So yes, there are new languages and frameworks emerging, but there's also traditional ones still growing like Javascript which you currently use within a framework like Nest, React or Angualar etc. As technology changes you will be able to use these languages differently. For examples browsers have better capability so you can build straight from Javascript without the constraints of a framework.

 

How do you judge where you need to put that investment in, in terms of upskilling in these new languages?

A good example would be Flutter; we saw it was growing, has a big enough community, and more capabilities than it once did - so we did a controlled experiment to measure the output, outcome, and learning curve for support ability, to ensure it actually adds value to our developers.

When new languages are introduced, they are generally brilliant for one thing. However, if you’re building big systems, you want predictability and knowledge of how it can interact with all components and that is generally where the problem lies.

 

With the development candidate pool increasingly candidate short, which specific areas do you perceive a skill shortage?

The pricing of a developer has gone up incredibly in the last year, pretty much in every country - but the output price hasn't changed. My customers are still going to want me to charge the same rates even though I'm having a 130% increase in my cost. So, what you’re finding is you’re having to pay more for the same.

There is a real lack of really experienced developers, but this isn’t necessarily a bad thing as experience is only relevant if it’s the right kind.

What we’re finding is that professionals are expecting senior roles with little experience or only experience in one language/framework, and so therefore their ability to lead, carry, and communicate is going to be lacking for the amount of money you’re going to be paying.

The salaries you are currently having to pay for a developer you would historically have expected them to have a strong understanding of how everything fits together the same way as a full stack developer. They need not be experts in all of it, but they should have a decent understanding across all aspects of a software build. It is this level of experience or confidence that is missing when trying to recruit, so now it is more about what you can do with that price, and how do you manage and lead people.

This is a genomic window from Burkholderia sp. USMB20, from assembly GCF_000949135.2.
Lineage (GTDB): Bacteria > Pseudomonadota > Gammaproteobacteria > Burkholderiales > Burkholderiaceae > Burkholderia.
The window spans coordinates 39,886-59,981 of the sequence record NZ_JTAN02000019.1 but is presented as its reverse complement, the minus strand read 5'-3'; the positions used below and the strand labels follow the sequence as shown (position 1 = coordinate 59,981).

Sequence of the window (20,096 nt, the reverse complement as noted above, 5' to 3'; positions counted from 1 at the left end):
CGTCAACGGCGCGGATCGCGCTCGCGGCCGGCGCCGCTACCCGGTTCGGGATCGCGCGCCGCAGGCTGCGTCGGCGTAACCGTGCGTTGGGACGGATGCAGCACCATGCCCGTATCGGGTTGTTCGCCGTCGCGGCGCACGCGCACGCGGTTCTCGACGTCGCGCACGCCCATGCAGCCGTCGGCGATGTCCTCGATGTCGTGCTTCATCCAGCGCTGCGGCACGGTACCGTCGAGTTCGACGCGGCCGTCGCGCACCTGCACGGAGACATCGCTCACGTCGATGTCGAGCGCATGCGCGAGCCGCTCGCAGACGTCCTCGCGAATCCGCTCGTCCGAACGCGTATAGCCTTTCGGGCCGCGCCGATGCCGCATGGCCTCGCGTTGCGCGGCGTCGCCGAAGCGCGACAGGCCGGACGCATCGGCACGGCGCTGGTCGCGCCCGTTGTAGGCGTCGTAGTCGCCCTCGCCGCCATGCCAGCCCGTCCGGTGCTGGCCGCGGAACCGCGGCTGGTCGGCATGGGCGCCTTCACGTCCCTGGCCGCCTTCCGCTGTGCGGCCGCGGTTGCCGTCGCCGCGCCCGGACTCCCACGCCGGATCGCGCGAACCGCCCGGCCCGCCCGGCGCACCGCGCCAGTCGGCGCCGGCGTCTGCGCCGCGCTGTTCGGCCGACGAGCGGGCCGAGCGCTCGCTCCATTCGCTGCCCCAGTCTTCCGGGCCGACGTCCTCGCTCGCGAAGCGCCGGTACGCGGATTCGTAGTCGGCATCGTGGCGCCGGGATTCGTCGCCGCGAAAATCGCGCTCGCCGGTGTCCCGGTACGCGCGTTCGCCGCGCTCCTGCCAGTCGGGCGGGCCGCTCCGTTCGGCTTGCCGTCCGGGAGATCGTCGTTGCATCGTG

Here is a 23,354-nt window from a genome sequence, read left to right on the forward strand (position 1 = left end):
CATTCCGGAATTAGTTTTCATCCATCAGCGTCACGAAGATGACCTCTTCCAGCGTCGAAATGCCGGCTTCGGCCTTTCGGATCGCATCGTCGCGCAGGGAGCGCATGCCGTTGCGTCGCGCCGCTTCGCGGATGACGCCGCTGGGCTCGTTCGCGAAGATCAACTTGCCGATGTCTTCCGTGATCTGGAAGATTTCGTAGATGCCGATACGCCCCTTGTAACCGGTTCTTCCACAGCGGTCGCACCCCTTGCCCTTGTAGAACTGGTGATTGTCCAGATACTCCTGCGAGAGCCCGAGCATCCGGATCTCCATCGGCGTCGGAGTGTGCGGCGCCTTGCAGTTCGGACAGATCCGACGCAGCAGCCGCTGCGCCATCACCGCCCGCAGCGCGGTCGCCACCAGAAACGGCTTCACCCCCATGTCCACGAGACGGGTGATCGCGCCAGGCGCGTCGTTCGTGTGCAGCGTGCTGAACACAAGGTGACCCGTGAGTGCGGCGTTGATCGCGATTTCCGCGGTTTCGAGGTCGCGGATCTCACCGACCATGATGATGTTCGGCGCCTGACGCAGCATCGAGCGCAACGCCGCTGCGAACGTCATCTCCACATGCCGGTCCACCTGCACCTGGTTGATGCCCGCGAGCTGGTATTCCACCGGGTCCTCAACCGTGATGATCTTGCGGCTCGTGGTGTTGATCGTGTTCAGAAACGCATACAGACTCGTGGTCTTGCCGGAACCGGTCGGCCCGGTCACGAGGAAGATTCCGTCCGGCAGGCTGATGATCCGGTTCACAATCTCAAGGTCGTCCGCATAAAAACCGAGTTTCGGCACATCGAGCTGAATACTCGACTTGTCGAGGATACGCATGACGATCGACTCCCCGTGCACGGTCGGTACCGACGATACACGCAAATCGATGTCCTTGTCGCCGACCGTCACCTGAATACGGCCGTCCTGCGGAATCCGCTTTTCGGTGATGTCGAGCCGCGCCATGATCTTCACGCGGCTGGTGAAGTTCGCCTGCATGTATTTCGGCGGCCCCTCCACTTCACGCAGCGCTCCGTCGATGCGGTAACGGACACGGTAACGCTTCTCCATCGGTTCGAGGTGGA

Are you doing anything internally in terms of what you ask for from a skills aspect?

Communication is the core one for all firms but again this is difficult as it is important to appreciate that some personalities are amenable to certain things and its more about helping to find the right path for them.

Some prefer to lead by example rather than explain to people how they should work, and therefore they are only suitable for working with certain other developers.

What we really drum into people is you must ask the questions to learn, just because it'll speed things up for you and us.

 

You have a base in Singapore as well as London, what is your recruitment and working methods?

Until Covid struck we had physical offices. We are now 100% remote in both Singapore and London, which has opened up our talent pool significantly, with employees now based around the UK as well as Singapore.

We do also have team members from other parts of the globe, but this hasn’t been simply a search for low-cost talent, it has been because these team members are good or have experience that we require. An example might be where our work involves taking over an existing PHP system to maintain and build upon. In these instances, we have had good experience of bringing in offshore team members who are more cost effective and equally very adept at PHP.

In terms of our core languages like Java and JavaScript, we are finding the talent not too dissimilar in eastern Europe to London. However, there is no real cost saving to be had here.  People have now realised they can apply for jobs in London and live in Poland - it might not be at 100% of the same salary but it will be at least 80%.